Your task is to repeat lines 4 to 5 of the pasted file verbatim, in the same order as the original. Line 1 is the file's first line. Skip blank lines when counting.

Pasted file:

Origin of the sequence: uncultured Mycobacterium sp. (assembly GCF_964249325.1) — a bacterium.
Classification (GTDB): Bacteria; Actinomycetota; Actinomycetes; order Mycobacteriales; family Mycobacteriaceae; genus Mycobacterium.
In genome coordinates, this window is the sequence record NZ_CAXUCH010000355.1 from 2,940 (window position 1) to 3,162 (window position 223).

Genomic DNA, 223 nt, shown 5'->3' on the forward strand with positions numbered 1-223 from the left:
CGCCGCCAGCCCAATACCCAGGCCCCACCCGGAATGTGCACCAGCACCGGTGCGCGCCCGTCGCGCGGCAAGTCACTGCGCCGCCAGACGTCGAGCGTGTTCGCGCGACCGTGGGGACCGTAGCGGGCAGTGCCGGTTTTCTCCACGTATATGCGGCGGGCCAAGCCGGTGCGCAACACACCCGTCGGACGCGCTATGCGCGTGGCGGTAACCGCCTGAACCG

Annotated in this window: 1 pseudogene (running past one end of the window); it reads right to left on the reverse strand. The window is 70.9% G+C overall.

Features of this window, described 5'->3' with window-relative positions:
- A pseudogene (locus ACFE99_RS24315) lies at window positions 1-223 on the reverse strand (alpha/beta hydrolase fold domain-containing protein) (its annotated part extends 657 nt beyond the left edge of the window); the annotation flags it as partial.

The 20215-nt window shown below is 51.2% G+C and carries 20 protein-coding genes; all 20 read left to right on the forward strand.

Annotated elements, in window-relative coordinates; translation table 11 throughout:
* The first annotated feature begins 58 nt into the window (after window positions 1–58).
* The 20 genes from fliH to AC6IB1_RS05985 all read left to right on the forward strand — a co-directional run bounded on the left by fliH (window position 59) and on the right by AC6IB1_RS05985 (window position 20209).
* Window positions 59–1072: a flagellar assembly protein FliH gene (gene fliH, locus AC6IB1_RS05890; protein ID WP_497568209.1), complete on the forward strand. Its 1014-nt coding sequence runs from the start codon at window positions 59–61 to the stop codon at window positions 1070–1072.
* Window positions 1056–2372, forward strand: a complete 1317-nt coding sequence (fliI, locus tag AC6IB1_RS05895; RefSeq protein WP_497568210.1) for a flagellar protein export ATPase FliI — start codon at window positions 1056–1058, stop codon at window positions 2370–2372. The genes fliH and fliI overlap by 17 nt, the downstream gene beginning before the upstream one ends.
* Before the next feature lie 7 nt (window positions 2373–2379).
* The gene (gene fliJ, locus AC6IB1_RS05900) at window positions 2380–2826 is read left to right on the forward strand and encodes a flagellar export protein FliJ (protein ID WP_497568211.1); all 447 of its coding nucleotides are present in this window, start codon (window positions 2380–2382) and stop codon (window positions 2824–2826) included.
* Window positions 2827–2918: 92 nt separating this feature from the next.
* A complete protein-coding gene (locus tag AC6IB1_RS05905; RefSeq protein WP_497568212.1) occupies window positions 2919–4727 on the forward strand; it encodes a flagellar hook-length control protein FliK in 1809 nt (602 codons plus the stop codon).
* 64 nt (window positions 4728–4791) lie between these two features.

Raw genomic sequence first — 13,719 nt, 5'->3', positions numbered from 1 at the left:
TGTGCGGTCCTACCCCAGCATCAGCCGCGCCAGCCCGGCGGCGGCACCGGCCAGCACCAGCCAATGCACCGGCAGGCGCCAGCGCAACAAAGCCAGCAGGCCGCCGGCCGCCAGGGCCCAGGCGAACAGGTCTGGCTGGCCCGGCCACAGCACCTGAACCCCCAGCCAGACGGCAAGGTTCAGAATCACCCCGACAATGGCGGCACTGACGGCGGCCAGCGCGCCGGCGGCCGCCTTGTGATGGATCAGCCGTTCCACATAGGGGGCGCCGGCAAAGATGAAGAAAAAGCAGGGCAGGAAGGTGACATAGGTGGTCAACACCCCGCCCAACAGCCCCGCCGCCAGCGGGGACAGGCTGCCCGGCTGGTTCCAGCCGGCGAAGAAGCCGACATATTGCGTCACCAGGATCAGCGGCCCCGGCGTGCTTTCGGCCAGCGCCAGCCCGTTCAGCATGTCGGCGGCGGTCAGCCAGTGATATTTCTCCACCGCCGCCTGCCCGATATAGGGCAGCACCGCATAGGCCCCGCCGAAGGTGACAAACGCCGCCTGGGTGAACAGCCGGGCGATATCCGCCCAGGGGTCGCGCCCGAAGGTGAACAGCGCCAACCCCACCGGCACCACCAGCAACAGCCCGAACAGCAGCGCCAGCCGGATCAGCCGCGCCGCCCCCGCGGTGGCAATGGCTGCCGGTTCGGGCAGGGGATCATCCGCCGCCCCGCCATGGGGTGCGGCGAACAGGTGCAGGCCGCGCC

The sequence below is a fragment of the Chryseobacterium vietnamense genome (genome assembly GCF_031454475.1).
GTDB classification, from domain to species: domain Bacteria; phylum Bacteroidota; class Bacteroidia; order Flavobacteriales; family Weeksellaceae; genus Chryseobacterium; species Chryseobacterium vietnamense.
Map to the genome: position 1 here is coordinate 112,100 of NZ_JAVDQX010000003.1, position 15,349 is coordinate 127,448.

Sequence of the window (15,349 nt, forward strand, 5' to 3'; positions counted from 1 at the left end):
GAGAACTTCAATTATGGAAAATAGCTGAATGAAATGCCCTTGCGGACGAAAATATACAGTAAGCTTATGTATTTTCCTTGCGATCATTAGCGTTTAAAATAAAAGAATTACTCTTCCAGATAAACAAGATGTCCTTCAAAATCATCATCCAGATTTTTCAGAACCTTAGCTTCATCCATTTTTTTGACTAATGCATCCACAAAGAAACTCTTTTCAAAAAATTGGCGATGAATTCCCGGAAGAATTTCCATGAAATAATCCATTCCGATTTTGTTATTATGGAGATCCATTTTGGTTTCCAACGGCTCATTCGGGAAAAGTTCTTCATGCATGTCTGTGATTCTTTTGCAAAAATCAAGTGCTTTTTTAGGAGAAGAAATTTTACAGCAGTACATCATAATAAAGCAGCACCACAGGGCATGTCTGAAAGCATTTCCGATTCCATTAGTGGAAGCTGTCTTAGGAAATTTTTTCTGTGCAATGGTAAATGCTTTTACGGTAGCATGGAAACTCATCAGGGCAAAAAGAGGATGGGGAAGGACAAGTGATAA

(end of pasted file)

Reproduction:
Genomic DNA, 223 nt, shown 5'->3' on the forward strand with positions numbered 1-223 from the left:
CGCCGCCAGCCCAATACCCAGGCCCCACCCGGAATGTGCACCAGCACCGGTGCGCGCCCGTCGCGCGGCAAGTCACTGCGCCGCCAGACGTCGAGCGTGTTCGCGCGACCGTGGGGACCGTAGCGGGCAGTGCCGGTTTTCTCCACGTATATGCGGCGGGCCAAGCCGGTGCGCAACACACCCGTCGGACGCGCTATGCGCGTGGCGGTAACCGCCTGAACCG